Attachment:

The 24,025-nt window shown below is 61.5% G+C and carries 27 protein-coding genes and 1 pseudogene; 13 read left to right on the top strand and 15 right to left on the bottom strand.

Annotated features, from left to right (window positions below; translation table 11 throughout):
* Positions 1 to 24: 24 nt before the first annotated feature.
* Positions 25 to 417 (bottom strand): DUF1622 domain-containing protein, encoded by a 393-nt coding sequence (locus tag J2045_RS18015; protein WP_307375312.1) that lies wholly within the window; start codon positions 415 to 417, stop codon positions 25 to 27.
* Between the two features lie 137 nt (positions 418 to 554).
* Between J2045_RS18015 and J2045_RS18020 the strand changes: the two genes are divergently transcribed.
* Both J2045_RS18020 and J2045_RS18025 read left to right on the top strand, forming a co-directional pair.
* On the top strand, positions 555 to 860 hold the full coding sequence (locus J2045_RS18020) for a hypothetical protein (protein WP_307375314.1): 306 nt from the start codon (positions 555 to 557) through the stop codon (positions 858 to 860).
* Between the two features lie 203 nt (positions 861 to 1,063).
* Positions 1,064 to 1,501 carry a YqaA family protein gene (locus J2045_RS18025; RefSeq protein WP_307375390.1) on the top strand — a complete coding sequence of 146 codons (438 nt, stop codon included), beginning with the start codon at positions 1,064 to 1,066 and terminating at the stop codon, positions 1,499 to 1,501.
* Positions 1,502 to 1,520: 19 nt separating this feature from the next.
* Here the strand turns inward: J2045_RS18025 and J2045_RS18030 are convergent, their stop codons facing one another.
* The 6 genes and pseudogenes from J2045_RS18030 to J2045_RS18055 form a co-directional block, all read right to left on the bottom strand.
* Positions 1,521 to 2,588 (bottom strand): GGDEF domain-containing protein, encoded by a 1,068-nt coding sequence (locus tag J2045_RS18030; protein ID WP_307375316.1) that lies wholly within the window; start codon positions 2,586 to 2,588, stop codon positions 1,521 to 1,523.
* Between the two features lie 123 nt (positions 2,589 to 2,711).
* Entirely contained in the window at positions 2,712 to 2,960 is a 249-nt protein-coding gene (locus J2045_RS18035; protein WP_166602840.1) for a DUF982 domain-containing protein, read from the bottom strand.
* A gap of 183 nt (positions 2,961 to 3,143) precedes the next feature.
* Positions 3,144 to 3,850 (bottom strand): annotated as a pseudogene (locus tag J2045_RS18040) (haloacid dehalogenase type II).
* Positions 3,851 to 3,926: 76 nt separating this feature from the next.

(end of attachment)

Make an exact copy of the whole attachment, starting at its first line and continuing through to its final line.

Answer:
The 24,025-nt window shown below is 61.5% G+C and carries 27 protein-coding genes and 1 pseudogene; 13 read left to right on the top strand and 15 right to left on the bottom strand.

Annotated features, from left to right (window positions below; translation table 11 throughout):
* Positions 1 to 24: 24 nt before the first annotated feature.
* Positions 25 to 417 (bottom strand): DUF1622 domain-containing protein, encoded by a 393-nt coding sequence (locus tag J2045_RS18015; protein WP_307375312.1) that lies wholly within the window; start codon positions 415 to 417, stop codon positions 25 to 27.
* Between the two features lie 137 nt (positions 418 to 554).
* Between J2045_RS18015 and J2045_RS18020 the strand changes: the two genes are divergently transcribed.
* Both J2045_RS18020 and J2045_RS18025 read left to right on the top strand, forming a co-directional pair.
* On the top strand, positions 555 to 860 hold the full coding sequence (locus J2045_RS18020) for a hypothetical protein (protein WP_307375314.1): 306 nt from the start codon (positions 555 to 557) through the stop codon (positions 858 to 860).
* Between the two features lie 203 nt (positions 861 to 1,063).
* Positions 1,064 to 1,501 carry a YqaA family protein gene (locus J2045_RS18025; RefSeq protein WP_307375390.1) on the top strand — a complete coding sequence of 146 codons (438 nt, stop codon included), beginning with the start codon at positions 1,064 to 1,066 and terminating at the stop codon, positions 1,499 to 1,501.
* Positions 1,502 to 1,520: 19 nt separating this feature from the next.
* Here the strand turns inward: J2045_RS18025 and J2045_RS18030 are convergent, their stop codons facing one another.
* The 6 genes and pseudogenes from J2045_RS18030 to J2045_RS18055 form a co-directional block, all read right to left on the bottom strand.
* Positions 1,521 to 2,588 (bottom strand): GGDEF domain-containing protein, encoded by a 1,068-nt coding sequence (locus tag J2045_RS18030; protein ID WP_307375316.1) that lies wholly within the window; start codon positions 2,586 to 2,588, stop codon positions 1,521 to 1,523.
* Between the two features lie 123 nt (positions 2,589 to 2,711).
* Entirely contained in the window at positions 2,712 to 2,960 is a 249-nt protein-coding gene (locus J2045_RS18035; protein WP_166602840.1) for a DUF982 domain-containing protein, read from the bottom strand.
* A gap of 183 nt (positions 2,961 to 3,143) precedes the next feature.
* Positions 3,144 to 3,850 (bottom strand): annotated as a pseudogene (locus tag J2045_RS18040) (haloacid dehalogenase type II).
* Positions 3,851 to 3,926: 76 nt separating this feature from the next.